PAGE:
The head of the Collective Against Islamophobia in France, the other group that appealed to the top court, hailed the decision but lamented that the crackdown “will remain engraved in the history of our country.”

“One cannot take back the harm which was caused, humiliations that were provoked,” Marwan Muhammad told reporters outside the court.

The bans have become a symbol of tensions around the place of Islam in secular France and the heated debate has brought about divisions even among cabinet ministers.

While Valls argued that burkinis oppress women, two ministers in his cabinet, Education Minister Najat Vallaud-Belkacem and Health Minister Marisol Touraine, have said banning burkinis is not a good option. Vallaud-Belkacem, a feminist with North African roots, argued that while she doesn’t like the burkini swimsuit, banning the garment amounted to a politically driven act that encouraged racism.

Interior Minister Bernard Cazeneuve, who is also in charge of faiths, said that “it is now up to everyone to seek calm.”

The conservative mayor of Villeneuve-Loubet, Lionnel Luca, said that “far from calming, this decision can only heighten passions and tensions, with the risk of trouble we wanted to avoid.”

Luca, also a lawmaker, said that now only a law can stop troubles. He denounced a “rampant Islamization” in the country and said that, with Friday’s ruling, “they’ve gained a small additional step.”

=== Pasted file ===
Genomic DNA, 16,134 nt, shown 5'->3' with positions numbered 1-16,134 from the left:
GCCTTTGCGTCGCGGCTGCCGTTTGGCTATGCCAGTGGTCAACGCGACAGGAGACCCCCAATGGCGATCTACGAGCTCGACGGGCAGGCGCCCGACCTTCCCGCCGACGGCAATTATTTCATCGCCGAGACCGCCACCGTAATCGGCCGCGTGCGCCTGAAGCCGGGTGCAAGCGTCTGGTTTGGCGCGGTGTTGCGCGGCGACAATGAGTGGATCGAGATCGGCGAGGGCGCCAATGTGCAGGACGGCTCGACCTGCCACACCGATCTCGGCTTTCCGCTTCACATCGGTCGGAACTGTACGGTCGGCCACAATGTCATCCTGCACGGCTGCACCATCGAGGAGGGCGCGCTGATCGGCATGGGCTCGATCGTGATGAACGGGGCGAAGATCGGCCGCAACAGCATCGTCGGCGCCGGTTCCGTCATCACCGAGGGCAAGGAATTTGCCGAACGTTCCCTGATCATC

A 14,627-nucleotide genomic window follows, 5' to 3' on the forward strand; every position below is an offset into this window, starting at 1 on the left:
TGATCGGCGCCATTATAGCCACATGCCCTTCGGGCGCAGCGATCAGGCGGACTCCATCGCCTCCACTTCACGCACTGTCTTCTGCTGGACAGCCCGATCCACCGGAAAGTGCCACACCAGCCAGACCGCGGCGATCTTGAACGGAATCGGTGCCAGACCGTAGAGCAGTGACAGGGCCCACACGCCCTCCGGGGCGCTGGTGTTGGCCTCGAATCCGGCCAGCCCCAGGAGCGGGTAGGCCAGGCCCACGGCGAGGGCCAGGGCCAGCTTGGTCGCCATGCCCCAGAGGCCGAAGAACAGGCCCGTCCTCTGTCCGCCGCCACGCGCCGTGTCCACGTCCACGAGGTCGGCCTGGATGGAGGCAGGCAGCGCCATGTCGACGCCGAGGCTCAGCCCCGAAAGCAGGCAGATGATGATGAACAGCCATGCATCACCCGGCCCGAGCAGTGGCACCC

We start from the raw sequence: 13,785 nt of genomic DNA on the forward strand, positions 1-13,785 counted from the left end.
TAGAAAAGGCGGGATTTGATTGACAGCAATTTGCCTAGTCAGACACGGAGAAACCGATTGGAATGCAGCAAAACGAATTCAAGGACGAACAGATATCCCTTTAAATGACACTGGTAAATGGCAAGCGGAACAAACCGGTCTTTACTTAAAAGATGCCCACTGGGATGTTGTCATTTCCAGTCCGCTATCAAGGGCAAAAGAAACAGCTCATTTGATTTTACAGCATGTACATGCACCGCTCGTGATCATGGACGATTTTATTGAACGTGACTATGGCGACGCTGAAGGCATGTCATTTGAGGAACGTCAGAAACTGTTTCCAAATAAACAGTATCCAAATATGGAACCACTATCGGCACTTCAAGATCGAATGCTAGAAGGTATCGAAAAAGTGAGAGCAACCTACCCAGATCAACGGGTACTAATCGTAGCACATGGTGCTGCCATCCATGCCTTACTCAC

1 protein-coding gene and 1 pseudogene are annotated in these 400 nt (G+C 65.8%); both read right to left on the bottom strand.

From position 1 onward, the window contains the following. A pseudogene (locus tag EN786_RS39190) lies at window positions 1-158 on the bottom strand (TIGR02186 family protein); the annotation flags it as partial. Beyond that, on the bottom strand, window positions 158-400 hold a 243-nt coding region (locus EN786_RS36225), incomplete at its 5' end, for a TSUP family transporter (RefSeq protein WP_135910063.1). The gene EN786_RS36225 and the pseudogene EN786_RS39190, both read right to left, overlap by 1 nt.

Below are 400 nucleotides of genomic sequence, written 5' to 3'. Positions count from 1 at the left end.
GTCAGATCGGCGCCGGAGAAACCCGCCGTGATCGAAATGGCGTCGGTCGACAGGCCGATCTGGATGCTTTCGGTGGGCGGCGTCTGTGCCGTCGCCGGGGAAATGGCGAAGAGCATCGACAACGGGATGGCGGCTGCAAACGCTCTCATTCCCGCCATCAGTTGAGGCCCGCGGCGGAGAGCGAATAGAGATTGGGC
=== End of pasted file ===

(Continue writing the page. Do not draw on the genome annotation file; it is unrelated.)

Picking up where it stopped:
While addressing only one local ban, the Council of State sets general principles in its ruling that any mayors will now have to abide by when using their powers in the future.

Technically, other local bans are still in effect until mayors revoke them or groups contest them in courts. But de facto the town decrees are hollow because burkini fines can be contested.

Nevertheless, the mayor of the Corsican town of Sisco said he wouldn’t lift the ban he imposed after an Aug. 13 clash on a beach. “Here the tension is very, very, very high and I won’t withdraw it,” Ange-Pierre Vivoni said on BFM-TV.

Former President Nicolas Sarkozy, who announced this week he’s seeking the conservative nomination for the 2017 race, said at a rally Thursday night in southern France that he wants a law banning the burkini “on the entire territory of the Republic.”

Far-right National Front leader Marine Le Pen said the battle is not over. She said in a statement that lawmakers must vote “as quickly as possible” to extend a 2004 law that bans Muslim headscarves and other ostentatious religious symbols in classrooms to include all public spaces.

“The burkini would obviously be part of it,” said Le Pen, who is running for president in the 2017 race.

President Francois Hollande has remained neutral on the issue, arguing that society “presumes that each person conforms to the rules, and that there is neither provocation nor stigmatization.”

But critics said the bans had been feeding a racist political agenda.

Amnesty International praised the court decision Friday, calling the local decrees “invasive and discriminatory” and saying their enforcement has led to “abuses and the degrading treatment of Muslim women and girls.”